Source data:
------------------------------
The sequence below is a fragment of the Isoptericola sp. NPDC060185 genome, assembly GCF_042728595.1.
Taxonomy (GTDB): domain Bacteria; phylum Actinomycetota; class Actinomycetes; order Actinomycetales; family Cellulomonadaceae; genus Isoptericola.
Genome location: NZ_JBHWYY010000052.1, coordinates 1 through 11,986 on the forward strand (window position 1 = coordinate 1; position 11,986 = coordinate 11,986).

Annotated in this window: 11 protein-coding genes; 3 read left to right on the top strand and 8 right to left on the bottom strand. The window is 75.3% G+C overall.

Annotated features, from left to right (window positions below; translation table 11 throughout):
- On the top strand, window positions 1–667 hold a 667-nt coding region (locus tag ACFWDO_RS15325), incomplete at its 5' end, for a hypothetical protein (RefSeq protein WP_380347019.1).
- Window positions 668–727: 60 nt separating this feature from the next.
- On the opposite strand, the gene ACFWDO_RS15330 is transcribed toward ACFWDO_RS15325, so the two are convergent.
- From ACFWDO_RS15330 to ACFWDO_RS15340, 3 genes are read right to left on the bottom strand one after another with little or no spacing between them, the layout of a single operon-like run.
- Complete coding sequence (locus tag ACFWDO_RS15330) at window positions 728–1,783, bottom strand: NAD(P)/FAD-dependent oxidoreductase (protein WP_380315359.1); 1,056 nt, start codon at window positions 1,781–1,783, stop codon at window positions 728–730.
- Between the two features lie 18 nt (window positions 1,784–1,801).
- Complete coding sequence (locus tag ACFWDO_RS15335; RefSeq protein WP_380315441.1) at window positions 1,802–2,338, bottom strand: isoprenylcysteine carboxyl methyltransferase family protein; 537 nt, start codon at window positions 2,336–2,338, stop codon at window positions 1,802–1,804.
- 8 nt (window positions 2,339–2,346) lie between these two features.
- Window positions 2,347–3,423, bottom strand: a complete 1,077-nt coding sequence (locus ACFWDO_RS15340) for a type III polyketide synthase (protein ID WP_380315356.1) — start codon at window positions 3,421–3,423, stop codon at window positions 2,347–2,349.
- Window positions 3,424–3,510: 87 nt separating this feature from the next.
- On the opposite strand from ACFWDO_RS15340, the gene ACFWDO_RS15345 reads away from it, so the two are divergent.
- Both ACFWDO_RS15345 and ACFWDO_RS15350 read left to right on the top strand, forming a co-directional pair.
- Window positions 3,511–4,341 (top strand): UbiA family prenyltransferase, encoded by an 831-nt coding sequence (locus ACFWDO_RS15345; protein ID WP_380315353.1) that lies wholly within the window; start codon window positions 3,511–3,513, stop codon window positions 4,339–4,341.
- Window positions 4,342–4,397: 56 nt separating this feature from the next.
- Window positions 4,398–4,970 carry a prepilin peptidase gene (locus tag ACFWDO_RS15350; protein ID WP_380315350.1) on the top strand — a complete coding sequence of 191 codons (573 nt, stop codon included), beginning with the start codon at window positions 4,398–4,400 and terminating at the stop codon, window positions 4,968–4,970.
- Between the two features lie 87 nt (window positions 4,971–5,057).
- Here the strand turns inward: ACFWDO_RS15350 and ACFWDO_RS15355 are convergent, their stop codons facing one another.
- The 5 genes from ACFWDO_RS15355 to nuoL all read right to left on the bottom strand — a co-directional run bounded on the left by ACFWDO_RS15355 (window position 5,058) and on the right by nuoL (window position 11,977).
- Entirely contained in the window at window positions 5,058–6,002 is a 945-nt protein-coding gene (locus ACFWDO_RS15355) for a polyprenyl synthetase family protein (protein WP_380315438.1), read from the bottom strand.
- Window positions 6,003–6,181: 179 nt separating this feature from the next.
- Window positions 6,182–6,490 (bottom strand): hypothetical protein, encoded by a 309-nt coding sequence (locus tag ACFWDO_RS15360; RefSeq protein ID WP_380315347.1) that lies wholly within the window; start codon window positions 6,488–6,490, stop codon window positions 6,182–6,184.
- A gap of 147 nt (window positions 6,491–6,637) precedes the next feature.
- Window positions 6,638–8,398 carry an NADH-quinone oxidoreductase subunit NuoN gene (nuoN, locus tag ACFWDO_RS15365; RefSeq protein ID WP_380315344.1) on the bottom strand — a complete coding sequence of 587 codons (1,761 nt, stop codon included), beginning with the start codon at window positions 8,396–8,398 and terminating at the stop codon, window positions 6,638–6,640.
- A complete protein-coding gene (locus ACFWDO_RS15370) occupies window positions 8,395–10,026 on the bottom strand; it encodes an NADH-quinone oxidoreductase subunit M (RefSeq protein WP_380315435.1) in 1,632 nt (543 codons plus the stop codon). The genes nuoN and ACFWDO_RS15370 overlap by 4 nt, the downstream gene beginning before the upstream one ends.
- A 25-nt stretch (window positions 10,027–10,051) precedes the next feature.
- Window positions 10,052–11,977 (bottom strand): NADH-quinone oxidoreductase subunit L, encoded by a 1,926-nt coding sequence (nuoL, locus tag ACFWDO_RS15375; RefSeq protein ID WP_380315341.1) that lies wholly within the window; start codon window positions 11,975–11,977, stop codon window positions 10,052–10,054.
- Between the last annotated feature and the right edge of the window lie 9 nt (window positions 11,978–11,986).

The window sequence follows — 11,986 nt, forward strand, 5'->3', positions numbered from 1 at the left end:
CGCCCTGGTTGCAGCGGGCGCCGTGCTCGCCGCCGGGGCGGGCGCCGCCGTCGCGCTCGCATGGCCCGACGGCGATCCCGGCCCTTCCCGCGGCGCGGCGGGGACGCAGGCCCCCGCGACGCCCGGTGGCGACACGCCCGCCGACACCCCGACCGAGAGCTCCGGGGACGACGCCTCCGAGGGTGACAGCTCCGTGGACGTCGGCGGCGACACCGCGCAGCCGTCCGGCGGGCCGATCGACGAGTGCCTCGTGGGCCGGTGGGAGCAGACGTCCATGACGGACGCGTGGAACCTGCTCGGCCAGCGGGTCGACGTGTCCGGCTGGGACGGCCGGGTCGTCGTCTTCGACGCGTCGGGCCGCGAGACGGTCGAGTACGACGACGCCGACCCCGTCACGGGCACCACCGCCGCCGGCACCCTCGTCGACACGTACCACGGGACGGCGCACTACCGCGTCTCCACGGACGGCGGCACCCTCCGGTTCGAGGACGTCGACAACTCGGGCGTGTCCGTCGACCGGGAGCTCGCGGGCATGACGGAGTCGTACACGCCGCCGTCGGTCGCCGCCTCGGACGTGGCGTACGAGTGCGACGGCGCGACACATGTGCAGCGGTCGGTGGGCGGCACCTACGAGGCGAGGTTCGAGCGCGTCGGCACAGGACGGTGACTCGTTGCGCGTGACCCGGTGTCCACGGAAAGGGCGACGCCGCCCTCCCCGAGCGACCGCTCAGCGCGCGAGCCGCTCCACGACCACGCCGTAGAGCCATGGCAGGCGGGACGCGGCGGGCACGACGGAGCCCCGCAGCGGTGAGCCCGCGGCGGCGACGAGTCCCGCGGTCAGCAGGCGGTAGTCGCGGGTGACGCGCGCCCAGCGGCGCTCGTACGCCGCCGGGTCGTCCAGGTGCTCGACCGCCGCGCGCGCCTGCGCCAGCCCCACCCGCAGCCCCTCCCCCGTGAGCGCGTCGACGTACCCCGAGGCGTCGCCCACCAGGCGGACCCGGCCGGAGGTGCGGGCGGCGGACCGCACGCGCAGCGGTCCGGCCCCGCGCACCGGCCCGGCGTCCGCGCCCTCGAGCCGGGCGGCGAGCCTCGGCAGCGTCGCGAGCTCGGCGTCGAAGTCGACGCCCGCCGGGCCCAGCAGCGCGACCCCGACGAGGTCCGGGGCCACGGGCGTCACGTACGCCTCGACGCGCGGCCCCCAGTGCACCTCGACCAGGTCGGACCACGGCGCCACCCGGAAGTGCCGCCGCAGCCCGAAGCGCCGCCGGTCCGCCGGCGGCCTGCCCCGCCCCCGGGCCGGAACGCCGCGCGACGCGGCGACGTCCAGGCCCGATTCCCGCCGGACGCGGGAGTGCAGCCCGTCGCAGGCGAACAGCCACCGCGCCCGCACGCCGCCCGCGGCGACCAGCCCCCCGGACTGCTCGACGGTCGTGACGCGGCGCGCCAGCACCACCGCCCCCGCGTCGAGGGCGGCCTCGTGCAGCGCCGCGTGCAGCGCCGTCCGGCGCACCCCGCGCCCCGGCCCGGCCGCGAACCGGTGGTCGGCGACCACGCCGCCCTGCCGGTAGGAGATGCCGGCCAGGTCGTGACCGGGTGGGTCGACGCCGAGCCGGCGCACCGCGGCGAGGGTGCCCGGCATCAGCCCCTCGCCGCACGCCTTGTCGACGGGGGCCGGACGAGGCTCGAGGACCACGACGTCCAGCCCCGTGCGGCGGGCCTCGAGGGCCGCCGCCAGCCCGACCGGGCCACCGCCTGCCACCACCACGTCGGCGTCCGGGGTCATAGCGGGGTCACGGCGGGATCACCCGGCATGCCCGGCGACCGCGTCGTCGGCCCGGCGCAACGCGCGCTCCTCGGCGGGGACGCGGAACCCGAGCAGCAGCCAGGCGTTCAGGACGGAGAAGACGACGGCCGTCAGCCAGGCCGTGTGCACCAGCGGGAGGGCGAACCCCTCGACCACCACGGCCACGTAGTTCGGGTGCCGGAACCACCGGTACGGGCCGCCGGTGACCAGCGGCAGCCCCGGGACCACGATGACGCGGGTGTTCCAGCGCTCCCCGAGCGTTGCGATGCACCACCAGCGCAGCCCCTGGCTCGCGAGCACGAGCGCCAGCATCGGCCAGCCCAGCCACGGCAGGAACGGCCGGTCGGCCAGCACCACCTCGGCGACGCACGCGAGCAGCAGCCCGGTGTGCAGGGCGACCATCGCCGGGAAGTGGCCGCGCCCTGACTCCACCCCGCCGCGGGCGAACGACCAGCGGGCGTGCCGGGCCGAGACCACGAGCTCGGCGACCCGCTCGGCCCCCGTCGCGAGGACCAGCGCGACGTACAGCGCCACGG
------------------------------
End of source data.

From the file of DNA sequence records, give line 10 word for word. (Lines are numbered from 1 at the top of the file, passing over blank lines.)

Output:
- Complete coding sequence (locus tag ACFWDO_RS15330) at window positions 728–1,783, bottom strand: NAD(P)/FAD-dependent oxidoreductase (protein WP_380315359.1); 1,056 nt, start codon at window positions 1,781–1,783, stop codon at window positions 728–730.